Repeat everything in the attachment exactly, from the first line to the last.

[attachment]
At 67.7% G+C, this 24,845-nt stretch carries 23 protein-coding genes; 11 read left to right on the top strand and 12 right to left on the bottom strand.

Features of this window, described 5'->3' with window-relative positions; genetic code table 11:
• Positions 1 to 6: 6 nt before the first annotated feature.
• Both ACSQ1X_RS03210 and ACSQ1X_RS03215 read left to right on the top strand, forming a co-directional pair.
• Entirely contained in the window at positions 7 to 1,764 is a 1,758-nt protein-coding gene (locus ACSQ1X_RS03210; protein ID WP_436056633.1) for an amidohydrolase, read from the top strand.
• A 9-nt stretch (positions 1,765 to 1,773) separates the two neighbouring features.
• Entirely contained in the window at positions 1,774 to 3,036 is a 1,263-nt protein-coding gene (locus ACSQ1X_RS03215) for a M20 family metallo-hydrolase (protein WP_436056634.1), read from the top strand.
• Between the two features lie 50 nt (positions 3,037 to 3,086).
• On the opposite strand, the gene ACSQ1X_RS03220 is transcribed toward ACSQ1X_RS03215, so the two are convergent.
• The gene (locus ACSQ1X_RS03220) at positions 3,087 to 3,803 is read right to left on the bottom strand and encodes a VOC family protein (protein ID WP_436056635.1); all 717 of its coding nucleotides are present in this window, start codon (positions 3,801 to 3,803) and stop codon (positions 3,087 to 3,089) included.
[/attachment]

At 67.7% G+C, this 24,845-nt stretch carries 23 protein-coding genes; 11 read left to right on the top strand and 12 right to left on the bottom strand.

Features of this window, described 5'->3' with window-relative positions; genetic code table 11:
• Positions 1 to 6: 6 nt before the first annotated feature.
• Both ACSQ1X_RS03210 and ACSQ1X_RS03215 read left to right on the top strand, forming a co-directional pair.
• Entirely contained in the window at positions 7 to 1,764 is a 1,758-nt protein-coding gene (locus ACSQ1X_RS03210; protein ID WP_436056633.1) for an amidohydrolase, read from the top strand.
• A 9-nt stretch (positions 1,765 to 1,773) separates the two neighbouring features.
• Entirely contained in the window at positions 1,774 to 3,036 is a 1,263-nt protein-coding gene (locus ACSQ1X_RS03215) for a M20 family metallo-hydrolase (protein WP_436056634.1), read from the top strand.
• Between the two features lie 50 nt (positions 3,037 to 3,086).
• On the opposite strand, the gene ACSQ1X_RS03220 is transcribed toward ACSQ1X_RS03215, so the two are convergent.
• The gene (locus ACSQ1X_RS03220) at positions 3,087 to 3,803 is read right to left on the bottom strand and encodes a VOC family protein (protein ID WP_436056635.1); all 717 of its coding nucleotides are present in this window, start codon (positions 3,801 to 3,803) and stop codon (positions 3,087 to 3,089) included.